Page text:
The Supreme Court on Thursday recognized a constitutional right to carry firearms for self-defense for the first time, a sweeping victory for Second Amendment rights.
The justices struck down New York State’s restrictions on concealed carry in a far-reaching ruling poised to undo remaining limits on the right to carry. Justice Clarence Thomas delivered the majority opinion for a 6-3 Court over dissents from the liberal trio.
The decision easily eclipses the bipartisan gun-control legislation advancing in Congress. The bill, crafted after deadly mass shootings in Buffalo, N.Y. and Uvalde, Texas, means to beef up red-flag laws, improve information sharing for background checks, and increase security at schools. For gun-control advocates, the effort is their first victory at the federal level since the 1990s. But it will be a hollow one in view of Thursday’s ruling, which casts doubt on the constitutionality of numerous limits on carrying guns in public.
The Court first recognized an individual right to self-defense in the home in a 2008 case, D.C. v. Heller. In Thursday’s case, New York State Rifle and Pistol Association v. Bruen, the justices said that a right they recognized over a decade ago applies with equal force outside the home.
“Nothing in the Second Amendment’s text draws a home/public distinction with respect to the right to keep and bear arms,” Thomas wrote.
At issue in the case is a New York “proper cause” law that requires residents to prove a special need for self-defense to obtain a concealed-carry permit. In practice, none but a favored few—former law enforcement or celebrities, for example—can prove proper cause. For example, New York City residents have to show “extraordinary personal danger, documented by proof of recurrent threats to life or safety.”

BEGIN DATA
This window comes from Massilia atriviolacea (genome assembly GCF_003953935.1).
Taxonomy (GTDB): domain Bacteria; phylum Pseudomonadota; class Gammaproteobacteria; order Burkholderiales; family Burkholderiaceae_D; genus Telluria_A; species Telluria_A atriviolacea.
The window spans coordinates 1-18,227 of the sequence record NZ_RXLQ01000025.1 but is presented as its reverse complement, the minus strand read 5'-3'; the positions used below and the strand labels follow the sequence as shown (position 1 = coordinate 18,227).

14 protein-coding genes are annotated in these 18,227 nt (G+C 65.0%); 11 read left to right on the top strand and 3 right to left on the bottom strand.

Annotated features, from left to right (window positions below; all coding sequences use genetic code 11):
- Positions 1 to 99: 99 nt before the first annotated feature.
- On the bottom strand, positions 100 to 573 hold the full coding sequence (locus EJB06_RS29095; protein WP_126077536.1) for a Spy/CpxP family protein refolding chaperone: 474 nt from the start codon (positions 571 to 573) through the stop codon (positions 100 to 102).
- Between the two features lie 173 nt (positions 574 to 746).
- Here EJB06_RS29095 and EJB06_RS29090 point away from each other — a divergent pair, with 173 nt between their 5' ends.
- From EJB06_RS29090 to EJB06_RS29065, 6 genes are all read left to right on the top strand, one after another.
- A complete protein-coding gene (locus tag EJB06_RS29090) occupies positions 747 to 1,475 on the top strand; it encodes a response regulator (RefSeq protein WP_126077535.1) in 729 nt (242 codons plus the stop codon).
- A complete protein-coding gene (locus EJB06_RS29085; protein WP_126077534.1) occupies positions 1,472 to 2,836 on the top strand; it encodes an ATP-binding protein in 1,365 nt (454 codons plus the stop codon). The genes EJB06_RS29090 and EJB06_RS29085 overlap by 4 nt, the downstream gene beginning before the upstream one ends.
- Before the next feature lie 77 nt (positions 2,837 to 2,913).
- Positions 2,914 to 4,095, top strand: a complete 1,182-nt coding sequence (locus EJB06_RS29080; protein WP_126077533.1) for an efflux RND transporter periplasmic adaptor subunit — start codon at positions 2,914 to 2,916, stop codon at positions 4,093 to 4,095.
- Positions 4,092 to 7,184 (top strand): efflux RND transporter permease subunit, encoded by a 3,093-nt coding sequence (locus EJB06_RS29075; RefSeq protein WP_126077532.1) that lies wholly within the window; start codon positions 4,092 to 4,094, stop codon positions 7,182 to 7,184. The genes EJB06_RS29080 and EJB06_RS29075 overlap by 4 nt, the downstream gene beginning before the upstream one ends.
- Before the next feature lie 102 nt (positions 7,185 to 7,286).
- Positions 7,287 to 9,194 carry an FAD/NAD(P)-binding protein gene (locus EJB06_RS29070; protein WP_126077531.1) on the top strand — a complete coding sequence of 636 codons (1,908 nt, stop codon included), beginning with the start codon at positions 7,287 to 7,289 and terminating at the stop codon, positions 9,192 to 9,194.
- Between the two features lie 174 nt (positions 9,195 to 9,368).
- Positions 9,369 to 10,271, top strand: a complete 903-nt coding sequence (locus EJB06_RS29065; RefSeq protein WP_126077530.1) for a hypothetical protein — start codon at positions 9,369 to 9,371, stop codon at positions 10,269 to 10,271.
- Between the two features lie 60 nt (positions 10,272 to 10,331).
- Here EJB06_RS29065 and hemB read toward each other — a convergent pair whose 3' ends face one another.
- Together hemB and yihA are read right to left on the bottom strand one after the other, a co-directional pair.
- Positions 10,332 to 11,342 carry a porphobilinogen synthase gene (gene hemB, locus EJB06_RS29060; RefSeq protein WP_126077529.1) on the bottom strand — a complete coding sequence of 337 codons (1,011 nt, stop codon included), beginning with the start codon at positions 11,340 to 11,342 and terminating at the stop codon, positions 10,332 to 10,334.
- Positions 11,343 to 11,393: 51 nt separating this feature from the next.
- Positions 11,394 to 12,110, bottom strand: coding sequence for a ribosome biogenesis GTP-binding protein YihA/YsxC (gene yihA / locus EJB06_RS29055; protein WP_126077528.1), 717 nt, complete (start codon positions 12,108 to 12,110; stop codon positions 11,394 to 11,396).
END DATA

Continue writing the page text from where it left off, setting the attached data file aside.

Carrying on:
Laws like New York’s are becoming uncommon. Twenty-five states have “constitutional carry,” or permitless concealed carry of firearms, according to the National Rifle Association’s legislative arm. Only eight states restrict concealed carry with cause-based requirements like New York’s. Thursday’s decision casts doubt on the constitutionality of those restrictions.
New York’s onerous limitations even came under attack from civil rights groups. Minorities account for a disproportionately large share of defendants in carry cases in New York State, according to an amicus brief from the Black Attorneys of Legal Aid, filed on behalf of public defenders and legal assistance groups. The brief also complained that working class minority gun-owners are priced out of the licensing system, since applications cost hundreds of dollars.
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